According to yoga philosophy, there is a function in our mind called ahamkāra. In this Sanskrit word, aham means "I", and kāra means "maker". So, ahamkāra is the "I maker". The equivalent in Western conceptualization is the Ego. Ahamkāra is what creates the sense of this is who I am. Without ego, we would not identify with our mind, actions and body. The result would be an inability function in the world. It is due to ahamkāra that we know that it is "I" who is hungry and needs to eat; it is ego that enables us to realize we have to gather food, to work, to love, to do all that is part of life. Thus, ahamkāra is essential to our ability to function and be successful in our lives. This is why psychotherapists often help their clients increase their ego strength.
At the same time ego is essential, it also creates problems for us. Our true identity is so much more than our ego identity. But, few of us are enlightened and so we imagine that our ego identity is the sum total of who we are. So we identify with the ephemeral parts of ourselves, our material bodies, personalities, and emotions, and this results in suffering. We suffer over our desires, over whether we'll be successful or not, over relationships, over sickness, over death, over an infinite number of things.
Our suffering is further increased when ego extends itself to become egotism, and we hold ourselves in undue importance. Then our suffering greatly increases both for us and for those we come into contact with.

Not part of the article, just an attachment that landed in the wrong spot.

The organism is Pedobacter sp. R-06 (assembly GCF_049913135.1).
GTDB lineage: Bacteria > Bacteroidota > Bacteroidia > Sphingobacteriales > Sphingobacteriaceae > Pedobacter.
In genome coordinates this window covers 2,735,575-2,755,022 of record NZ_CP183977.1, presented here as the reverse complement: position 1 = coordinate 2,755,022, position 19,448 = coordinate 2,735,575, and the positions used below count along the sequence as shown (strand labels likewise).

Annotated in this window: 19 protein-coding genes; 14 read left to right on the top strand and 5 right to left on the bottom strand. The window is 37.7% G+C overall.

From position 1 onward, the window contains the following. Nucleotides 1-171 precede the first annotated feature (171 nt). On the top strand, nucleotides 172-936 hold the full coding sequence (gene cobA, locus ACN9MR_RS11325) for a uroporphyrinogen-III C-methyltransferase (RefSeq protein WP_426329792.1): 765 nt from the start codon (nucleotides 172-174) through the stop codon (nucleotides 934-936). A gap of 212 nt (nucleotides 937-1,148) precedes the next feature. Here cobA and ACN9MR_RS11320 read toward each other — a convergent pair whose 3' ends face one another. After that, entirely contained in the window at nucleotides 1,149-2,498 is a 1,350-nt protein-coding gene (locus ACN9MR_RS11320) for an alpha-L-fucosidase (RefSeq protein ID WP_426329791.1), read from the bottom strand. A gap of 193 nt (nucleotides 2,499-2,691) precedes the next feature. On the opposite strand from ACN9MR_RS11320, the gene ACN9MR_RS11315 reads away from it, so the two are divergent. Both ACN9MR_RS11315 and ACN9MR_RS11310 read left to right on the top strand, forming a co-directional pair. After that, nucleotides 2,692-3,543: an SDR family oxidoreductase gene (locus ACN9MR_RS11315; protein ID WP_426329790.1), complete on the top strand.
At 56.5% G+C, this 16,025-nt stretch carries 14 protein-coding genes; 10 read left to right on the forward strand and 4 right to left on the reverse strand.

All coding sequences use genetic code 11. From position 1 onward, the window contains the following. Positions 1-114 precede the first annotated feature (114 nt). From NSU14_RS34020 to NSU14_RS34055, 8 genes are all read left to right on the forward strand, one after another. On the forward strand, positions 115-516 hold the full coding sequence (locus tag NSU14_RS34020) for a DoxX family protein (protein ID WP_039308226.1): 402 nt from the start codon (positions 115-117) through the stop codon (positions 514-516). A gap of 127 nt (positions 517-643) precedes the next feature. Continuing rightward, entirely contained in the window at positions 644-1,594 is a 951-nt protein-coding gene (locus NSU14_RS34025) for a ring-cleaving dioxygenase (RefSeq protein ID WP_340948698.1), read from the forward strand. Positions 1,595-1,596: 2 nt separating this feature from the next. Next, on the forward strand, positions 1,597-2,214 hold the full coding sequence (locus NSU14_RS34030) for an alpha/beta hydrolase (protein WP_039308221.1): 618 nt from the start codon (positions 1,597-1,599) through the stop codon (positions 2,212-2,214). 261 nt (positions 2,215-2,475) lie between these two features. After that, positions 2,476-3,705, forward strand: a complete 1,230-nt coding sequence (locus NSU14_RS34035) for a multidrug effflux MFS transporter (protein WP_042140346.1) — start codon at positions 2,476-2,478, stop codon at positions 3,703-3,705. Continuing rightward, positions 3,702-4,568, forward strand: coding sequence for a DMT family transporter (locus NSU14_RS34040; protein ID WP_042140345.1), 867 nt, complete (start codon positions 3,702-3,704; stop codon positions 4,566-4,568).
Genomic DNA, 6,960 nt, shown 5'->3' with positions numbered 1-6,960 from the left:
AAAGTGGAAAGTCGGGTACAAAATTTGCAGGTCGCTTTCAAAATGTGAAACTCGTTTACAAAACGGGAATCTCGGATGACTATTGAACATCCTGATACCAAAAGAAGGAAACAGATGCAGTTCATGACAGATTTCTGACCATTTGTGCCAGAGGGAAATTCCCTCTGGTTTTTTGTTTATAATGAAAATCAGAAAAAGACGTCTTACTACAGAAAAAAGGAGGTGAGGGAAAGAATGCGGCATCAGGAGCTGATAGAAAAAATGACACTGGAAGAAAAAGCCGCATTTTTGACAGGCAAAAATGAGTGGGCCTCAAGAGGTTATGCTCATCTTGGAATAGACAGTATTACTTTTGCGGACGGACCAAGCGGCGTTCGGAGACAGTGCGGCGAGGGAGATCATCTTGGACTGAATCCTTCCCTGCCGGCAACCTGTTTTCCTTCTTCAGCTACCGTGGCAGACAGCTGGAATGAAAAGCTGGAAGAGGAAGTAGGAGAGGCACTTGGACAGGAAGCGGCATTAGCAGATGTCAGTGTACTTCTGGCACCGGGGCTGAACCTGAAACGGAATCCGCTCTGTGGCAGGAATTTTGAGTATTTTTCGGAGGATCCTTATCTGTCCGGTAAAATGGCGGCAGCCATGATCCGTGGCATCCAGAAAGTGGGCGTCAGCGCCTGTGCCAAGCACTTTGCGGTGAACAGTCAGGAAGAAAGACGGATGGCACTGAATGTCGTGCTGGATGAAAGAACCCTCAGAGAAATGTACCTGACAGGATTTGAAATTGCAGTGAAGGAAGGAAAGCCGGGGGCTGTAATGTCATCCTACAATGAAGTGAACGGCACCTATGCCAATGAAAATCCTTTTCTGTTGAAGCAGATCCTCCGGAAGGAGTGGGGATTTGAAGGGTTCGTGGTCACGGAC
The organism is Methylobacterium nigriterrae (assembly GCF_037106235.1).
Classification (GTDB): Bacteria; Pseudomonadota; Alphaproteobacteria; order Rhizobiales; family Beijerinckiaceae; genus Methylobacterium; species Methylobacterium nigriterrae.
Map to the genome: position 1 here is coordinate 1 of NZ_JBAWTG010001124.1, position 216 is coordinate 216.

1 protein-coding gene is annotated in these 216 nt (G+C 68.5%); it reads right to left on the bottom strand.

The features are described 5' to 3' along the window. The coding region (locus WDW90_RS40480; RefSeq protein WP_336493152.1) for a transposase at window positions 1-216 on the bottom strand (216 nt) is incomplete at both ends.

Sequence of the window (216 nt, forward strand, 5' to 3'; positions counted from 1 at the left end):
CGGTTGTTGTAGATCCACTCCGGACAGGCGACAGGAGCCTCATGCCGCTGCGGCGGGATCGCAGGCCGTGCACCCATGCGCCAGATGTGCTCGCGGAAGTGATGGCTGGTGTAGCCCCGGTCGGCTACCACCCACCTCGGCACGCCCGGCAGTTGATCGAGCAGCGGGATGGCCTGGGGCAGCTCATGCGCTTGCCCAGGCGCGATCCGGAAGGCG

So what to do about ego and egotism?
Because ego is essential, we don't want to destroy it. Rather, we want to learn to work with ego in a positive way that minimizes our suffering. We can do this by gaining some perspective on what the ego is, what its function is, and how to avoid ego's excesses.
A simple way to attain perspective and overcome a tendency toward egotism is to realize just how puny we really are. Here's a link to a video that can help us do just this. It shows how small our world is in the vast scheme of the universe. https://youtu.be/923jxZY2NPI
Rather than kill the ego, we need to create an enlightened ego. Yoga-meditation is an unexcelled method to do this. Because the sincere practice of yoga leads to expanding awareness of what we truly are, this enables us to gain perspective of the limits and functions of ego so we can use it appropriately and not let it carry us overboard. In many ways, yoga is mind-training. We train our mind to serve our higher good rather than carrying out excessive demands of the ego. Actually, in the final step of yoga-meditation, when the final Self-realization is attained, one becomes the complete master of ego, and then can use ego as a very useful tool rather than being ego's slave.